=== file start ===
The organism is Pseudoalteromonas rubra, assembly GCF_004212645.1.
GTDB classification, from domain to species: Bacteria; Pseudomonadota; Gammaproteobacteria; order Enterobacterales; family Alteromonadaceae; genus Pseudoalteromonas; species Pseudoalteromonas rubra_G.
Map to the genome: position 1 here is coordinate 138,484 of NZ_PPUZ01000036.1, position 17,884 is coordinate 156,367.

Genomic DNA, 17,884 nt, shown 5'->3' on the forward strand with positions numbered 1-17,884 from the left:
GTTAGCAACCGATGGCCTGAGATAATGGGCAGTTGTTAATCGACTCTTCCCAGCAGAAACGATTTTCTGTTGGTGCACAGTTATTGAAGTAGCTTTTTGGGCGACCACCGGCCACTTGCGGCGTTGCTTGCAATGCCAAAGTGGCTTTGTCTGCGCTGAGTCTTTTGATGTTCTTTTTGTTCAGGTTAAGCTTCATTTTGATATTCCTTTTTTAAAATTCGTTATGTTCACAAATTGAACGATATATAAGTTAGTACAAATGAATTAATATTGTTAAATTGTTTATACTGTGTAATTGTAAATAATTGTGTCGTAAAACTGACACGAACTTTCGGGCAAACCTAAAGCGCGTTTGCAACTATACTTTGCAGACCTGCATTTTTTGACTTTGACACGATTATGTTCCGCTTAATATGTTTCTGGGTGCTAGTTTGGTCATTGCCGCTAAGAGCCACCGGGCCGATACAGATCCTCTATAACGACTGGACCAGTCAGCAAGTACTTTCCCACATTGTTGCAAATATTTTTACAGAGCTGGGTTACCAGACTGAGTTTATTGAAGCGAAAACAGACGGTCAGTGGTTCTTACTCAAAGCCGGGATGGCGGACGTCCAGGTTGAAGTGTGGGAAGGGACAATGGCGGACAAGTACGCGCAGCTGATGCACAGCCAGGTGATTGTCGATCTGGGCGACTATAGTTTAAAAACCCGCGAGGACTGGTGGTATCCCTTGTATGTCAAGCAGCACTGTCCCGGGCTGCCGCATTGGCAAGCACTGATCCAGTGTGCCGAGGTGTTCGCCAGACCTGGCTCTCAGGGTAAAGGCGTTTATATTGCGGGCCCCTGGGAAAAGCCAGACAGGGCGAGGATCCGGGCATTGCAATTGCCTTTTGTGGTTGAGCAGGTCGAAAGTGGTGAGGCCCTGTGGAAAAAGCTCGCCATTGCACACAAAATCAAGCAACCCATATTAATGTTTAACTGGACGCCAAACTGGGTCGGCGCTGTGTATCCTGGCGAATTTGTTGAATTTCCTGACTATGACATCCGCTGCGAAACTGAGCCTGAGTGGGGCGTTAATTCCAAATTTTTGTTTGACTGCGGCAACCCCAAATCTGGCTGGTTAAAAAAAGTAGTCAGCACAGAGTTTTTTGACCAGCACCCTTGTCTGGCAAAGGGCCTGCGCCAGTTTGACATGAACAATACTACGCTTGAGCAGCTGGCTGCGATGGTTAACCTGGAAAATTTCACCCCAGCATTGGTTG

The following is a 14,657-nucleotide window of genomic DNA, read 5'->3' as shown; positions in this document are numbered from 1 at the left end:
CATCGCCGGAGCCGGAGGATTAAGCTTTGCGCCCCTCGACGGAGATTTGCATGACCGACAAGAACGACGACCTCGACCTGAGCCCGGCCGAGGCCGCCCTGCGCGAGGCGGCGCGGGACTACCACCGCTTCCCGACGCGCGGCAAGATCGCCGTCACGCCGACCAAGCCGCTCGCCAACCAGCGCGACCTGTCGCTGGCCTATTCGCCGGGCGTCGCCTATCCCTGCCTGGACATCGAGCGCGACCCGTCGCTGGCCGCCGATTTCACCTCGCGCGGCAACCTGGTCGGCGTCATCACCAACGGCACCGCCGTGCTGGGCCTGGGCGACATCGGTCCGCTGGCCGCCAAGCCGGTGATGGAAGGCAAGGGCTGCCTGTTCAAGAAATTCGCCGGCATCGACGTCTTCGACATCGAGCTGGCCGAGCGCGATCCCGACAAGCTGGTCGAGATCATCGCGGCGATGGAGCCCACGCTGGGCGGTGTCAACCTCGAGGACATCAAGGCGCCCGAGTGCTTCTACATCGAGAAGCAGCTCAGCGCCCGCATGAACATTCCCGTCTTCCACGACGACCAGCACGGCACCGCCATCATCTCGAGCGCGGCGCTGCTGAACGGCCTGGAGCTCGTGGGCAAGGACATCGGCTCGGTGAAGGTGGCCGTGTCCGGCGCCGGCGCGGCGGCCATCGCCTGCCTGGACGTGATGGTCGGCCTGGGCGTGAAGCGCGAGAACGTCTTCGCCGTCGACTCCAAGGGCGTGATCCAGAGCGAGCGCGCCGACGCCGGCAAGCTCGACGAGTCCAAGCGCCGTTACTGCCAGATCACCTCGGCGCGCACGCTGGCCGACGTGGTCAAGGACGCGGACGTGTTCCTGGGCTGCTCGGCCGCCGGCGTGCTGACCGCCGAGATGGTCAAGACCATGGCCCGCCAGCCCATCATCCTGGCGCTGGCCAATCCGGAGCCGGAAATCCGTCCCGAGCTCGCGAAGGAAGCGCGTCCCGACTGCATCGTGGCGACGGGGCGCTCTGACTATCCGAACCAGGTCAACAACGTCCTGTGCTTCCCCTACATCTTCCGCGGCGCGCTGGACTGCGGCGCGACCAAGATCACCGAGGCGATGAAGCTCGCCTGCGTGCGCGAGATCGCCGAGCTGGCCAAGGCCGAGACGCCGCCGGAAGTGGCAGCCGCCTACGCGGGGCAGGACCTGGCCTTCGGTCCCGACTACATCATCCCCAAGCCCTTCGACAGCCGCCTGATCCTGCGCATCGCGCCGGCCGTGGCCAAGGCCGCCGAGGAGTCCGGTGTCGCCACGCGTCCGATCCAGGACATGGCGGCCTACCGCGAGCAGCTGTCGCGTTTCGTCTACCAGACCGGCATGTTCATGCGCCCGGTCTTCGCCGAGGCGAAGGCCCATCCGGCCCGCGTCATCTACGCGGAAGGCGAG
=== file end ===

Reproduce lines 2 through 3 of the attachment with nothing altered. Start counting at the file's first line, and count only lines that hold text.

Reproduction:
GTDB classification, from domain to species: Bacteria; Pseudomonadota; Gammaproteobacteria; order Enterobacterales; family Alteromonadaceae; genus Pseudoalteromonas; species Pseudoalteromonas rubra_G.
Map to the genome: position 1 here is coordinate 138,484 of NZ_PPUZ01000036.1, position 17,884 is coordinate 156,367.